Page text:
I titled this section after a relatively obscure Depeche Mode song, which is neither here nor there. Probably a step up from the Culture Club reference that titled the last section, but that is for you to judge. As for the challenge, for me, the three-tier balance beam is the most interesting element of this immunity competition. The key to getting over it? Go fast. Just go and let your momentum take you to the other side. I know this because I have terrible balance and yet made it across on my very first try during the press challenge rehearsal. (Of course, the ET Canada video of said run-through conveniently left that part out yet showed me practically castrating myself on the rope bridge. Fantastic — I’ve now become one of those annoying people who complains about their Survivor edit. Please kill me.)
A few other tidbits from the challenge: Climbing that rope to ring the bell was NO JOKE! While Joe and Chris (and CBS EPK cameraman extraordinaire Jason) all made it up on their first try, we had several Dream Teamers that were unable to do it, which doomed my squad in the challenge. As for that rope to the face that Wentworth took after falling off the balance beam, she was really hurting, kneeling down in pain behind her team. But Kelley is super tough, and as soon as they opened up their bridge-crossing she was back in the game. But that hurt. A lot.
I was really excited to see the puzzle portion of this challenge — there’s something you don’t hear me say every day — even though Kama had a big head start on it. That’s because David would be part of the Manu tribe on it, and David Wright did more puzzle prep than any contestant in Survivor history before the game. Would it pay off?
The short answer: No. But Manu’s big problem on these giant slide puzzle pieces was the same one my team had in the run-through: pieces getting stuck. These were massive blocks, and if one was even a half an inch off, then sometimes you could not move it, or could not move another piece into the open spot. It wasn’t just brute strength, but accuracy while sliding that was so important. In any event, David’s alleged puzzle prowess would have to wait for another day as Kama wins immunity and the flint that goes with it.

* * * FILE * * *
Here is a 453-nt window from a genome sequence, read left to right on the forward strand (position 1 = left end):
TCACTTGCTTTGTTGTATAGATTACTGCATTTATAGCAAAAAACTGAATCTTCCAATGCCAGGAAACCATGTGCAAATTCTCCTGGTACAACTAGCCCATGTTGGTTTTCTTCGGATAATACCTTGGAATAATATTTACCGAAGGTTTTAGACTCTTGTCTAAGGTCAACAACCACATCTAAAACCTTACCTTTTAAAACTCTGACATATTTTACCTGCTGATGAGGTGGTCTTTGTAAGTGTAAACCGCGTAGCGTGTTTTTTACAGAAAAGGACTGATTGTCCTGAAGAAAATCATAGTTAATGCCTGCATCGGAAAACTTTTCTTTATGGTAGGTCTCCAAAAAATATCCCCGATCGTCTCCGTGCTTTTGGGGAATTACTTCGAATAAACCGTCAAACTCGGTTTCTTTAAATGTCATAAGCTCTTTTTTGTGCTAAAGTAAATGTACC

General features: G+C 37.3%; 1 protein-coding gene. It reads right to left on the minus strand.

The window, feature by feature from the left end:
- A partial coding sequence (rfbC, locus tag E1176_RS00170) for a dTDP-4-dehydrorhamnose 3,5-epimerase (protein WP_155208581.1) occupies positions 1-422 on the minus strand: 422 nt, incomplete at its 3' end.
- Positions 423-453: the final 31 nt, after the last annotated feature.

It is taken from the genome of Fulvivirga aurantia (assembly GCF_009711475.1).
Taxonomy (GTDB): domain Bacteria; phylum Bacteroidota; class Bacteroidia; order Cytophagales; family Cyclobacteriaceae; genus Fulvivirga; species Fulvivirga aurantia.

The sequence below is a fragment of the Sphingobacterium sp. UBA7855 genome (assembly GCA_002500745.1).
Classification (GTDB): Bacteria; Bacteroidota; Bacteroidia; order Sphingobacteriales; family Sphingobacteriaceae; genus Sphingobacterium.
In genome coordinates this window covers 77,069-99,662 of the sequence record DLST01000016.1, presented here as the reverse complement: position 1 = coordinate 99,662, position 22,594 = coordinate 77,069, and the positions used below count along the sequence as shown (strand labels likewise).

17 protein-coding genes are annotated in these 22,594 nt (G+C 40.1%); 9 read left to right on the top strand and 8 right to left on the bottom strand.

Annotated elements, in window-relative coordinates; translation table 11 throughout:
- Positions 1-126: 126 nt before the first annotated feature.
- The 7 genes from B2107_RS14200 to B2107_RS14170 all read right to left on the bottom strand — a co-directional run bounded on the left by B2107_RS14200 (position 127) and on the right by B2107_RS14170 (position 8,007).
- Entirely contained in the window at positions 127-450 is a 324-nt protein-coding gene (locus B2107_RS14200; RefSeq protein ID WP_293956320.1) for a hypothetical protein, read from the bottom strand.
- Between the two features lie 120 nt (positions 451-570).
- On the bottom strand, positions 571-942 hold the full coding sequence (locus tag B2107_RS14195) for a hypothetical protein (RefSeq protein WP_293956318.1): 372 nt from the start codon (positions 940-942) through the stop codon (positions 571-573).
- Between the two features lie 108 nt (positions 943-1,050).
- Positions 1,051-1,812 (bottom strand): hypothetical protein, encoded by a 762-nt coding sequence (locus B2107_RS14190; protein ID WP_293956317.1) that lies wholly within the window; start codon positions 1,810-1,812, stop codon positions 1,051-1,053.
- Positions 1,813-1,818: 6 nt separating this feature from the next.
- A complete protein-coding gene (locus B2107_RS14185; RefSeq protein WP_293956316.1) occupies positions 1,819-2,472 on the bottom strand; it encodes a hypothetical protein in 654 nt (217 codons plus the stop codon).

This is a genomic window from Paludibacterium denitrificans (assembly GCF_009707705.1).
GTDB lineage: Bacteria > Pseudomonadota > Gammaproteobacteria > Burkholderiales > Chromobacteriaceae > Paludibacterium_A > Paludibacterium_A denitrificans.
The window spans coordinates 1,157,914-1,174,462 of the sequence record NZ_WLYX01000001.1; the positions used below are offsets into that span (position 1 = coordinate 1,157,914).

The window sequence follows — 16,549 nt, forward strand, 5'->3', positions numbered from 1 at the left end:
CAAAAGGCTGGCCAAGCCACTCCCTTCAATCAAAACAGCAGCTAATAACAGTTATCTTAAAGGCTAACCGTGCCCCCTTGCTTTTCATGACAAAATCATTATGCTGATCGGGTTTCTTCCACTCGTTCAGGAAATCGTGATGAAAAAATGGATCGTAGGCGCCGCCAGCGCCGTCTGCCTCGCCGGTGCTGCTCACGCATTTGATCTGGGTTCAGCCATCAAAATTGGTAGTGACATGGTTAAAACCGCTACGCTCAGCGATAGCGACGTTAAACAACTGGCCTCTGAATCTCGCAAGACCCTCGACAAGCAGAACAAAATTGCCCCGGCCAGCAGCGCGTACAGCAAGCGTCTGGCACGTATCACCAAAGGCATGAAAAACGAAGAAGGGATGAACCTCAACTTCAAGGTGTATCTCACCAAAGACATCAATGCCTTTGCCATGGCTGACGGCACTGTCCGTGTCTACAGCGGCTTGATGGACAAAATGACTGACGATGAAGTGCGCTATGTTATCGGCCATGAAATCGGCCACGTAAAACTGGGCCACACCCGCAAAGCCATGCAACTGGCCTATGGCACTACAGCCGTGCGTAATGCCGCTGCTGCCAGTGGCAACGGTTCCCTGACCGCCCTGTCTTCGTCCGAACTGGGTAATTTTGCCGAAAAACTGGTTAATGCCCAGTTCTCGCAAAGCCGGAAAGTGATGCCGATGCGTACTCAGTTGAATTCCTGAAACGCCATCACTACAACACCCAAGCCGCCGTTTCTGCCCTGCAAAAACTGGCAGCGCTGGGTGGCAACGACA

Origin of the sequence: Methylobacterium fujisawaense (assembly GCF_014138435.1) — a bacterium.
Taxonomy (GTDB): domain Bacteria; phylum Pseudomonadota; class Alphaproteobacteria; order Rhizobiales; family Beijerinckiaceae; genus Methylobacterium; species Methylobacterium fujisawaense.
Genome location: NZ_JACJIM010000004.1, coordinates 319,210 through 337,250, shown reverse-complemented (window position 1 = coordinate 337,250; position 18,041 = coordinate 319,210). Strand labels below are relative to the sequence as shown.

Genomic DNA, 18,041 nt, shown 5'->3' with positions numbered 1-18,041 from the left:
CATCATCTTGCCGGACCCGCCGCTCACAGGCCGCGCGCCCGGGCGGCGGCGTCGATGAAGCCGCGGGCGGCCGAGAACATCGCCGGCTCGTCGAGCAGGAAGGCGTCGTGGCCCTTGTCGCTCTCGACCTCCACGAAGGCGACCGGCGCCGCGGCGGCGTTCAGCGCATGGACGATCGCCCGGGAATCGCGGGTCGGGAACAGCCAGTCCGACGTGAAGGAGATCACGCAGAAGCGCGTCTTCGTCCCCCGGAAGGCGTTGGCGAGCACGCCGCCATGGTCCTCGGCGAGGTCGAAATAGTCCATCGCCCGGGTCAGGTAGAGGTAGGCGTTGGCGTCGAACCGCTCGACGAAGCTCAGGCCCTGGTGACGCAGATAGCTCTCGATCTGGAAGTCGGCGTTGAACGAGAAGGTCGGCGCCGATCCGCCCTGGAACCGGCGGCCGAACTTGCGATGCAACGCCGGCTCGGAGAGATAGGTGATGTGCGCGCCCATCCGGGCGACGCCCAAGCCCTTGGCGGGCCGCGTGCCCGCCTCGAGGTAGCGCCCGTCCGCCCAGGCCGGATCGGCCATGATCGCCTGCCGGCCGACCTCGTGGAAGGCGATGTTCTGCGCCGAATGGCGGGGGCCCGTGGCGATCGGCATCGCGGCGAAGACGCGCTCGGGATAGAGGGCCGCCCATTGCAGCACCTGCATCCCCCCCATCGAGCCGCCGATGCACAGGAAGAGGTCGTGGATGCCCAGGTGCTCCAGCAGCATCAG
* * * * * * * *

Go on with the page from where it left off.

So Reem, Wendy, and Keith have formed this little makeshift misfit alliance. But if you have an alliance of only 3 on a tribe of 9, that’s a problem. And when it becomes clear that Reem is in danger, Keith and Wendy have very different reactions. Keith is part of a conversation at the well where Reem barks orders at Devens and doesn’t really let him speak, so even though Keith was trying to make Reem his Survivor mommy — which, granted, sounds a lot grosser than I intended — and even though Reem was teaching him how to swim, Keith decides to jump off the sinking ship. He immediately runs over and tells all the others what is happening so he doesn’t get lumped in with on-the-outs Reem and Big Wendy.
Now, in contrast, let’s look at what Big Wendy does. After being told by Wardog that Reem is going home, Big Wendy says she understands but still will vote with Reem out of loyalty. The Wardog doesn’t like this because The Wardog thinks orders should be followed and not questioned. I do get his concern though. If you can’t control Big Wendy now when she is so clearly standing on the deck of the Titanic, will you be able to control her later when she perhaps has a firmer footing in the game? But I would counter with this: If Big Wendy is truly this loyal to people she is playing the game with that she will stick with them even in the direst circumstances, then I WANT TO PLAY WITH BIG WENDY!
That’s the ultimate alliance partner. Someone who will always have your back. Someone who will tell you when people are against you (as she does to Reem about 20 seconds later). And someone you can cut before they cut you because they never will cut you. You dream about having alliance partners like this. Why Wardog and David do not make a final 3 deal on the spot with Wendy after getting rid of Reem when she has nowhere else to turn is beyond me. Instead, The Wardog wants to get Wendy out. WHAT?!?!